One of the things that many of us take for granted is how to know what hook or needles for the yarn you have. This is especially important if you are making up your own project as you go along or if you are altering a pattern you already have.
The main thing to look at is the yarns weight (lace, fingering, sport, dk, worsted, aran, bulky, chunky – each yarn brand is different though) and the suggested hook and needle size. You can see general yarn standards for weights and suggested hook and needle sizes here as well as suggested gauge.
Now here is the tricky thing – we all knit and crochet differently and with different tensions (how tight our stitches are) so for me I like to knit worsted yarns with size 5 needles tops. And I often crochet it with a size D hook. And then we are also looking for different fabric types. Do we want a tight thick fabric or an open fabric? Not to mention all yarns are not created equal so some yarns are spun tight and others loose. You have 1 ply, 2 ply, 3 ply, etc ply yarns all wound up different ways. And then there are fiber types. Some fibers look a lot better knit loose while others tight.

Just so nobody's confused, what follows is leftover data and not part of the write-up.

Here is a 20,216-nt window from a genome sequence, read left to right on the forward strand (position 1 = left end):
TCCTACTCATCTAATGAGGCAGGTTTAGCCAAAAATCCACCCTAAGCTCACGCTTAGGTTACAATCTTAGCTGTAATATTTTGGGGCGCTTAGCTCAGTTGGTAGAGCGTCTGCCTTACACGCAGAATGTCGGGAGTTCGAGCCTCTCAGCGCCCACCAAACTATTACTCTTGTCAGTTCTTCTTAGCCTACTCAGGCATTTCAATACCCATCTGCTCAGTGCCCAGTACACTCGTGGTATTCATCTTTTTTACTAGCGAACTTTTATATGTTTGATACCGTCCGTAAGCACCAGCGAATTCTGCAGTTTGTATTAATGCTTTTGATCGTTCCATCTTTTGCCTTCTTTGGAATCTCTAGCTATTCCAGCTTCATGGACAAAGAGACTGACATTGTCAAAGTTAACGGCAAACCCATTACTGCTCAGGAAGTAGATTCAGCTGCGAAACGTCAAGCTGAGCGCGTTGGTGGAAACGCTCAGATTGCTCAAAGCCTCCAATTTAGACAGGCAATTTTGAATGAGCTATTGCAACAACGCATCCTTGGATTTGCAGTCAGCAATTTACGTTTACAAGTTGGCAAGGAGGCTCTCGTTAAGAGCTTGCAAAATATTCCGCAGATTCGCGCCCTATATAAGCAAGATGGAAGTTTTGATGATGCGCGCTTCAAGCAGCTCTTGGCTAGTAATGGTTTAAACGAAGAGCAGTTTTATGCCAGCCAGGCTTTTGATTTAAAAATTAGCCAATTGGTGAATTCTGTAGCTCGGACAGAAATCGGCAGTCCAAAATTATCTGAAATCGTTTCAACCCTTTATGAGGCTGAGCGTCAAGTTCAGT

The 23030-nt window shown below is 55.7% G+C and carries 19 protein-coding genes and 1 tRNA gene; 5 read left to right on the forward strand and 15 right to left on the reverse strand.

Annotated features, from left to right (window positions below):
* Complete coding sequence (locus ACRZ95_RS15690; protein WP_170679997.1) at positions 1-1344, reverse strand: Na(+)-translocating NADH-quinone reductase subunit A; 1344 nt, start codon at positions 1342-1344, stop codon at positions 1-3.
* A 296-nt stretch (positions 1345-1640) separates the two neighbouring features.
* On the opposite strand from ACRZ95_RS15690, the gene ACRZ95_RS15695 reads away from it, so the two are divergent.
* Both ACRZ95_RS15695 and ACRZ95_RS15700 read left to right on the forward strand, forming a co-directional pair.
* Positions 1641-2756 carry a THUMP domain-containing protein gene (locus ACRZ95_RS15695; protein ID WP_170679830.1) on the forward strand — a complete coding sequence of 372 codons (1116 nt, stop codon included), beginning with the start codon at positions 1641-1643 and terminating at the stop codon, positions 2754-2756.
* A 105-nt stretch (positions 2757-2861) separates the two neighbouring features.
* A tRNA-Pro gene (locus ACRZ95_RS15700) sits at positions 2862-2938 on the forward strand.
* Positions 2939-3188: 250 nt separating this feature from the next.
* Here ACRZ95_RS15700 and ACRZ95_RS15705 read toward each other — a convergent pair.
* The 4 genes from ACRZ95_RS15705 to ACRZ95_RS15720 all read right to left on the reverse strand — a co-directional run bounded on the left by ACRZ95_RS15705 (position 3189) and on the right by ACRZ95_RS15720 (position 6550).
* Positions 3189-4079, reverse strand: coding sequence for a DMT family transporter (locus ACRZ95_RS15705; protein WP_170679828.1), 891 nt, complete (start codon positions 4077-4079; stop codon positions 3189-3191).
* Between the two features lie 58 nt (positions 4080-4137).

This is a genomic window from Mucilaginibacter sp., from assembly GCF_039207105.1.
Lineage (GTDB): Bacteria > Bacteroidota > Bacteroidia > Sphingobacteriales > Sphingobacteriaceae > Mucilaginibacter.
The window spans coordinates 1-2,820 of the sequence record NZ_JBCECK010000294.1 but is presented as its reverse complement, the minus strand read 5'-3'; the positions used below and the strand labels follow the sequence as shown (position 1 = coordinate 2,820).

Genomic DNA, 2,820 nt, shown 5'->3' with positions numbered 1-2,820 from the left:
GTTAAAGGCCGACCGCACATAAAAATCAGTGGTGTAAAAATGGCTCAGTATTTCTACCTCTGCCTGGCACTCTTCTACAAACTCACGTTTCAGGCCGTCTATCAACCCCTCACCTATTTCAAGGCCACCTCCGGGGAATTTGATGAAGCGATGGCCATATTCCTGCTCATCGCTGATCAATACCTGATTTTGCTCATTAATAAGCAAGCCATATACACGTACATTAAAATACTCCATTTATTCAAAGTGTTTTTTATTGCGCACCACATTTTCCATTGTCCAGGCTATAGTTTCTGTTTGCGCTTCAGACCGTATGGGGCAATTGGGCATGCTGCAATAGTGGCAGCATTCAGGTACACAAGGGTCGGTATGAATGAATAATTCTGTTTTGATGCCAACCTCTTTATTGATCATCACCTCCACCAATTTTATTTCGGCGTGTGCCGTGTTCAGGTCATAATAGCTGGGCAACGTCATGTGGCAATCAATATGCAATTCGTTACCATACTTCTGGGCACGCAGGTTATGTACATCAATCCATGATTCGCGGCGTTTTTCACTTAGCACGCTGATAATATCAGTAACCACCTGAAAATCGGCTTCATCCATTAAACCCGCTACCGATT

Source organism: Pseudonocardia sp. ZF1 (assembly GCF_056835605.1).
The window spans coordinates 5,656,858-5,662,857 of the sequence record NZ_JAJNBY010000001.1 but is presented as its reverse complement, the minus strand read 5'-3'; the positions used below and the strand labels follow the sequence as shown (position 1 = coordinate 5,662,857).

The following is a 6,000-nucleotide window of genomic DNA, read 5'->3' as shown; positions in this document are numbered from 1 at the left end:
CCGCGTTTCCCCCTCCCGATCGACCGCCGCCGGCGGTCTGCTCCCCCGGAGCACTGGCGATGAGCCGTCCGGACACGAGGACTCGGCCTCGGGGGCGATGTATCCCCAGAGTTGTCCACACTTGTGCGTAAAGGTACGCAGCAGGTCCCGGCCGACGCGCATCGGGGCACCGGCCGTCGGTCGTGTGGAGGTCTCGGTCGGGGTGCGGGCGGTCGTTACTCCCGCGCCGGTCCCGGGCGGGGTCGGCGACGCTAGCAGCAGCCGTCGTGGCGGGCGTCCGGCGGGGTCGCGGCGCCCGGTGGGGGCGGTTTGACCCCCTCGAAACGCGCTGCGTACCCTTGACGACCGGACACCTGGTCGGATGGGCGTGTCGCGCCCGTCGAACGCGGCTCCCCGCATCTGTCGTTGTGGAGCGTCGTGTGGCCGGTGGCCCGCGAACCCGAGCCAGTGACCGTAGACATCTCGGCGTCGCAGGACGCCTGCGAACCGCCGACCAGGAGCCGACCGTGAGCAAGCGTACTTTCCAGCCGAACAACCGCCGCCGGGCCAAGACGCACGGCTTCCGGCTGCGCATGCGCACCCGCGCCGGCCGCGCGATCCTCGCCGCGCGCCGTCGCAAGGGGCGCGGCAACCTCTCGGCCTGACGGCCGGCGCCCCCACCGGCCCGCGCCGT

I make sure to look at the weight they say the yarn is, what the suggested needle size is and then what the gauge is. Those are the big indicators of what the yarn will knit up like. All the same it’s always best to get it wrapped around your needles/hook and work a few short rows to see what it’s like.
The easiest thing to do is to knit with the recommended yarn and needles/hook recommended by your pattern – but who does that? In an ideal world sure, but we work with what’s available, what’s on hand, what’s in our stash or our local yarn shop. Yarns get discontinued too, so sometimes it’s just impossible to find.
So for that, I found this great article on Knitty.com about doing yarn substitutions. And this is great to know. I think was the number one question I was asked while working at the Yarn Exchange “what yarn can I use for this pattern?”
So to recap – swatches are your best bet, experience will help you get a feel for it, there are standards but they don’t always apply, once you figure out how to do yarn substitutions you are golden for any project.
I hope this helps and that you will be well on your way to grabbing the right hook the first time around!